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Duke Children's Reach Out and Read Program recognized for excellence

Wednesday, September 18, 2019
Elizabeth Erickson, MD

Two Duke Children's Primary Care Clinics--the Roxboro Street and South Durham locations--recently received the 'High Quality Program' designation from Reach Out and Read.

Reach Out and Read is a national, evidence-based initiative that promotes early literacy and school readiness by giving books to children at regular checkups starting at 6 months of age along with advice to parents about the importance of reading aloud. Duke Children's Reach Out and Read encourages reading aloud as a regular, joyful home activity that can improve language development, parent-child interactions, and academic success. 

The effectiveness of the Reach Out and Read model is recognized by the American Academy of Pediatrics in a policy statement that recommends early literacy promotion as an essential component of pediatric care. The program is both cost-effective, and evidence-based--research shows that the program results in more frequent reading at home, accelerated vocabulary and critical brain stimulation.

High Quality Program benchmarks 

The following benchmarks were met to achieve the Reach Out and Read High Quality Program designation:

  • At least 85% of medical providers trained
  • Implement model with fidelity
  • Report giving book at the beginning of each visit and providing age-appropriate guidance
  • Identified on-site champion
  • Progress reports are accurate and complete
  • Books distributed i at 85%+ and stable
  • The right books: age, language, topic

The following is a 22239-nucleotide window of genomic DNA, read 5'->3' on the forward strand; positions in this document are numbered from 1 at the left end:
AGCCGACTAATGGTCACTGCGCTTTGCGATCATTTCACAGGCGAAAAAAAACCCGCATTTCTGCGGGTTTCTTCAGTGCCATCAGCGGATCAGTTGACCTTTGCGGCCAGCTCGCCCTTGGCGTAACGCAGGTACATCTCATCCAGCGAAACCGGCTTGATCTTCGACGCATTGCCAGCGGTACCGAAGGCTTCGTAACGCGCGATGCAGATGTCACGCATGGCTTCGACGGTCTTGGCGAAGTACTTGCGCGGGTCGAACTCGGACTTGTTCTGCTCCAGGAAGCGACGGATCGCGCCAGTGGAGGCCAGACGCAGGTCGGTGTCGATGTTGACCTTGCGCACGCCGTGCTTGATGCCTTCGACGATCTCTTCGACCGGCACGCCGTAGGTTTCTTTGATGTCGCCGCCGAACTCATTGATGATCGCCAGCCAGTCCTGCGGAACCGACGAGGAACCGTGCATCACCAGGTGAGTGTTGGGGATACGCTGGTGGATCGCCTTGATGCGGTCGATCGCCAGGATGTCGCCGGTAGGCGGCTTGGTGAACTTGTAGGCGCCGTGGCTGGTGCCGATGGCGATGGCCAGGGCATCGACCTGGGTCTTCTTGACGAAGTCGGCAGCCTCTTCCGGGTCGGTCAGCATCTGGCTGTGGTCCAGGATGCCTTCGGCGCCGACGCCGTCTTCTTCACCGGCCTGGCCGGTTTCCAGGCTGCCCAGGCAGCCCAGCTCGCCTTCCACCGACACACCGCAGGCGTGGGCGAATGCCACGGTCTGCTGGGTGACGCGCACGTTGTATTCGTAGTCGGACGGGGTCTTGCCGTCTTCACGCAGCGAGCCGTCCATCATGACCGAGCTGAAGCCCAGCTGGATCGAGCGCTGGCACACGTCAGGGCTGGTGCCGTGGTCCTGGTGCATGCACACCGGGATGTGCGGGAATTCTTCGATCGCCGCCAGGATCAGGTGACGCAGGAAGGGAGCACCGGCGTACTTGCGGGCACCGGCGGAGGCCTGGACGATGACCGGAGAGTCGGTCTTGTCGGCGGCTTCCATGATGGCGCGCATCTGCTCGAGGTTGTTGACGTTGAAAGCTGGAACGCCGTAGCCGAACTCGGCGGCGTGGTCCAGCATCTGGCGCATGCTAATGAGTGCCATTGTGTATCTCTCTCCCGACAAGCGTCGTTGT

• Literacy rich environment with books in waiting room and community resources
  • Data tracking
  • Funding sources and plan in place
  • Identified site coordinator and medical director
  • Book storage system/tracking systems clear and consistent

Program impact

“Reading is one of the most important things that we can do to help our children thrive,” said Elizabeth Erickson, MD, a primary care pediatrician at Duke Children’s. “While many people believe that learning to read begins in school, we know that talking, reading and singing in the newborn period can predict how successful children are when they arrive in kindergarten. The first thousand days of a child’s life have been identified as a critical period for brain development and during this time the building blocks for reading and understanding language are being laid. Beyond the newborn period, reading can provide a moment of calm and stillness in our busy lives. Cuddling up on the lap of a parent or other caregiver to read a book provides children with a sense of security and calm that is not easily replicated. Outside of early childhood, books can help children see themselves and their experiences reflected back to them so that they can better understand themselves. Additionally, books can serve as windows into other cultures and worldviews to help children broaden their horizons.” 


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